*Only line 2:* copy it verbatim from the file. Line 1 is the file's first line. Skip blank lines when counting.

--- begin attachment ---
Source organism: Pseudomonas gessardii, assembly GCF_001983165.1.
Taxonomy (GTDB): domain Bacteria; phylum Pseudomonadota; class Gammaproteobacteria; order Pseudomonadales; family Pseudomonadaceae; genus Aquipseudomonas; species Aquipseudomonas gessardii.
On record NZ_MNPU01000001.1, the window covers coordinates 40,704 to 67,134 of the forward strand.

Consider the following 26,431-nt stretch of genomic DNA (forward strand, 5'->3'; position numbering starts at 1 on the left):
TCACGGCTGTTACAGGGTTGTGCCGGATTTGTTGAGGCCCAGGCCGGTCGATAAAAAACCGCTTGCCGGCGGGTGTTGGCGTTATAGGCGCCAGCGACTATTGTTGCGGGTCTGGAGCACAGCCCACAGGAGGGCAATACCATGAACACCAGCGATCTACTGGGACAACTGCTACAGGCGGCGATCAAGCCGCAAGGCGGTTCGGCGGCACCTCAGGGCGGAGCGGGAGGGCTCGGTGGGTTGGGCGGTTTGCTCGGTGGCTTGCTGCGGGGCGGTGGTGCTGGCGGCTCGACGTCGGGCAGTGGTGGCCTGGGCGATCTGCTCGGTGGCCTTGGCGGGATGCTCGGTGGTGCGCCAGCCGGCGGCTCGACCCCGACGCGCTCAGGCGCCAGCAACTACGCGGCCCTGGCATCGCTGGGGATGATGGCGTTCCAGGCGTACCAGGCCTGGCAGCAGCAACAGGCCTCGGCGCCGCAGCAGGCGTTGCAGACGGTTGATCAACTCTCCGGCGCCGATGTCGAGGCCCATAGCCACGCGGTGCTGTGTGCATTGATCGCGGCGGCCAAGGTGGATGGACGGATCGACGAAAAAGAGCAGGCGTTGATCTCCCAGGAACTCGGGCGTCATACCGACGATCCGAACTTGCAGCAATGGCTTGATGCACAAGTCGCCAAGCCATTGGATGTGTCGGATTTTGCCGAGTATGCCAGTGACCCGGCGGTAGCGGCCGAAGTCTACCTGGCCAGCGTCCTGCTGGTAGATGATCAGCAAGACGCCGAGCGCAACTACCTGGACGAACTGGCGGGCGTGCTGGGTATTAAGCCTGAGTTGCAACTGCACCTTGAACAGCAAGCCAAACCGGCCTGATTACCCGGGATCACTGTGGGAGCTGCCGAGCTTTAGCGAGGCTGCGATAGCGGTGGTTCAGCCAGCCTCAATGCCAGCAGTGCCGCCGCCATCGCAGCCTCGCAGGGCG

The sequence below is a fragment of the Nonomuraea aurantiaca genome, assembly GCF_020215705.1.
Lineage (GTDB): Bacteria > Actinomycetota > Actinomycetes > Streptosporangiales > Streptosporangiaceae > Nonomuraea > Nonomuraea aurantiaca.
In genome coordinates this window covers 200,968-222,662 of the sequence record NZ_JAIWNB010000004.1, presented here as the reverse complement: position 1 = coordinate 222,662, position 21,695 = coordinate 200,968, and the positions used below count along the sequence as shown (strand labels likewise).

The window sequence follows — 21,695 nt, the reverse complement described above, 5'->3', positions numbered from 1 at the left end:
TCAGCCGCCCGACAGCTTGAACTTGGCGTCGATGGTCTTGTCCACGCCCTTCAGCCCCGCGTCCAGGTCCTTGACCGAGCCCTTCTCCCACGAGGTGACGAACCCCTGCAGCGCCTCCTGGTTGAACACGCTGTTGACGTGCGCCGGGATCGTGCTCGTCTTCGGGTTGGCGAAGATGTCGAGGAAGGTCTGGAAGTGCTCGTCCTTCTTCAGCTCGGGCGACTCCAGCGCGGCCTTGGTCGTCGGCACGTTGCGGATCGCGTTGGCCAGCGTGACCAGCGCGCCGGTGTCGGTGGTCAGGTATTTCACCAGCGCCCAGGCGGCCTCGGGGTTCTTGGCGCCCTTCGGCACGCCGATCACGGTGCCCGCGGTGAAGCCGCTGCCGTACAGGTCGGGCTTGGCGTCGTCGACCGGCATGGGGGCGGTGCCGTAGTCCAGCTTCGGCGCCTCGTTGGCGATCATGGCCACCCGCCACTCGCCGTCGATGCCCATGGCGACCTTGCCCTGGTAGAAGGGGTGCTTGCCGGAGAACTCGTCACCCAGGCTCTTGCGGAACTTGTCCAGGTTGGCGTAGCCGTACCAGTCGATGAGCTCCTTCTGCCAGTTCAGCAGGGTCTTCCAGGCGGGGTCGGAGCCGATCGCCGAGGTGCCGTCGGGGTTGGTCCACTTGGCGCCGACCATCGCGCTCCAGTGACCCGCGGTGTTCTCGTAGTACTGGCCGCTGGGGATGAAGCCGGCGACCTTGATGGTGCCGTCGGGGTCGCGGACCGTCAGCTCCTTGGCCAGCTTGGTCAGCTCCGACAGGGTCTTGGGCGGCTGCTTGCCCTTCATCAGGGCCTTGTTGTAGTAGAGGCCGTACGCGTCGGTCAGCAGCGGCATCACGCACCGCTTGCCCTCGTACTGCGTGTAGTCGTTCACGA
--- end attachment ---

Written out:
Taxonomy (GTDB): domain Bacteria; phylum Pseudomonadota; class Gammaproteobacteria; order Pseudomonadales; family Pseudomonadaceae; genus Aquipseudomonas; species Aquipseudomonas gessardii.